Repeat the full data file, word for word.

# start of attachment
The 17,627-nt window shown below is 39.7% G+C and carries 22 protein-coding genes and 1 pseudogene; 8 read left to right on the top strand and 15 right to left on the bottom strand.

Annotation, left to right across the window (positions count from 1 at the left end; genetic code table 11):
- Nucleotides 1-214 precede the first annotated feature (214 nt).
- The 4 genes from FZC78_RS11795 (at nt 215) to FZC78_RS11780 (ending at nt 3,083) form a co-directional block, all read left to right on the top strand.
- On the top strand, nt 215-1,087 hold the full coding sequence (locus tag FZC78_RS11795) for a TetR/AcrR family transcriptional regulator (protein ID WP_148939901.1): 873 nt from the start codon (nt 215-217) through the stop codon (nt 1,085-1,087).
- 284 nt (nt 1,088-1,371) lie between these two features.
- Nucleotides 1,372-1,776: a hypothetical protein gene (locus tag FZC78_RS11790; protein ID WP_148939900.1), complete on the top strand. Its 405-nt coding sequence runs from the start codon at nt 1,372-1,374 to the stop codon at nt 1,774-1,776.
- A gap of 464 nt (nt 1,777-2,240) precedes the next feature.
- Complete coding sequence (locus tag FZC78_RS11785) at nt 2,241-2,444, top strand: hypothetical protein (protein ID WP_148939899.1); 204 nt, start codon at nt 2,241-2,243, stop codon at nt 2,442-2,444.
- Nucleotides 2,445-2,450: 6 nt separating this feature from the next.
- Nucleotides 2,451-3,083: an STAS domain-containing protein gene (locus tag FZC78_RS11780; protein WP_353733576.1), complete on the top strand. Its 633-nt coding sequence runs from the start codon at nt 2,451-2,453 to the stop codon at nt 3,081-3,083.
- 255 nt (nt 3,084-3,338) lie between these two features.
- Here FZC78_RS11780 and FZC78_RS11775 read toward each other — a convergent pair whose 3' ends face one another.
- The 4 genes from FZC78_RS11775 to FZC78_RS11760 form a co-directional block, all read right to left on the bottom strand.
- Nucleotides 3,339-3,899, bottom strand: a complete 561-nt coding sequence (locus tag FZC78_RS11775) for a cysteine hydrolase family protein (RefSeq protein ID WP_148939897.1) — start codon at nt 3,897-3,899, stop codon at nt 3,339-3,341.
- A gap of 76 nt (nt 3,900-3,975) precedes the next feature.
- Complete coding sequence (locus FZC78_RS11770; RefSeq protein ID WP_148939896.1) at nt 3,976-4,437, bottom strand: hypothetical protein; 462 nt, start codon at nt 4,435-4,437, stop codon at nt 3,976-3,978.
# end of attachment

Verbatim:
The 17,627-nt window shown below is 39.7% G+C and carries 22 protein-coding genes and 1 pseudogene; 8 read left to right on the top strand and 15 right to left on the bottom strand.

Annotation, left to right across the window (positions count from 1 at the left end; genetic code table 11):
- Nucleotides 1-214 precede the first annotated feature (214 nt).
- The 4 genes from FZC78_RS11795 (at nt 215) to FZC78_RS11780 (ending at nt 3,083) form a co-directional block, all read left to right on the top strand.
- On the top strand, nt 215-1,087 hold the full coding sequence (locus tag FZC78_RS11795) for a TetR/AcrR family transcriptional regulator (protein ID WP_148939901.1): 873 nt from the start codon (nt 215-217) through the stop codon (nt 1,085-1,087).
- 284 nt (nt 1,088-1,371) lie between these two features.
- Nucleotides 1,372-1,776: a hypothetical protein gene (locus tag FZC78_RS11790; protein ID WP_148939900.1), complete on the top strand. Its 405-nt coding sequence runs from the start codon at nt 1,372-1,374 to the stop codon at nt 1,774-1,776.
- A gap of 464 nt (nt 1,777-2,240) precedes the next feature.
- Complete coding sequence (locus tag FZC78_RS11785) at nt 2,241-2,444, top strand: hypothetical protein (protein ID WP_148939899.1); 204 nt, start codon at nt 2,241-2,243, stop codon at nt 2,442-2,444.
- Nucleotides 2,445-2,450: 6 nt separating this feature from the next.
- Nucleotides 2,451-3,083: an STAS domain-containing protein gene (locus tag FZC78_RS11780; protein WP_353733576.1), complete on the top strand. Its 633-nt coding sequence runs from the start codon at nt 2,451-2,453 to the stop codon at nt 3,081-3,083.
- 255 nt (nt 3,084-3,338) lie between these two features.
- Here FZC78_RS11780 and FZC78_RS11775 read toward each other — a convergent pair whose 3' ends face one another.
- The 4 genes from FZC78_RS11775 to FZC78_RS11760 form a co-directional block, all read right to left on the bottom strand.
- Nucleotides 3,339-3,899, bottom strand: a complete 561-nt coding sequence (locus tag FZC78_RS11775) for a cysteine hydrolase family protein (RefSeq protein ID WP_148939897.1) — start codon at nt 3,897-3,899, stop codon at nt 3,339-3,341.
- A gap of 76 nt (nt 3,900-3,975) precedes the next feature.
- Complete coding sequence (locus FZC78_RS11770; RefSeq protein ID WP_148939896.1) at nt 3,976-4,437, bottom strand: hypothetical protein; 462 nt, start codon at nt 4,435-4,437, stop codon at nt 3,976-3,978.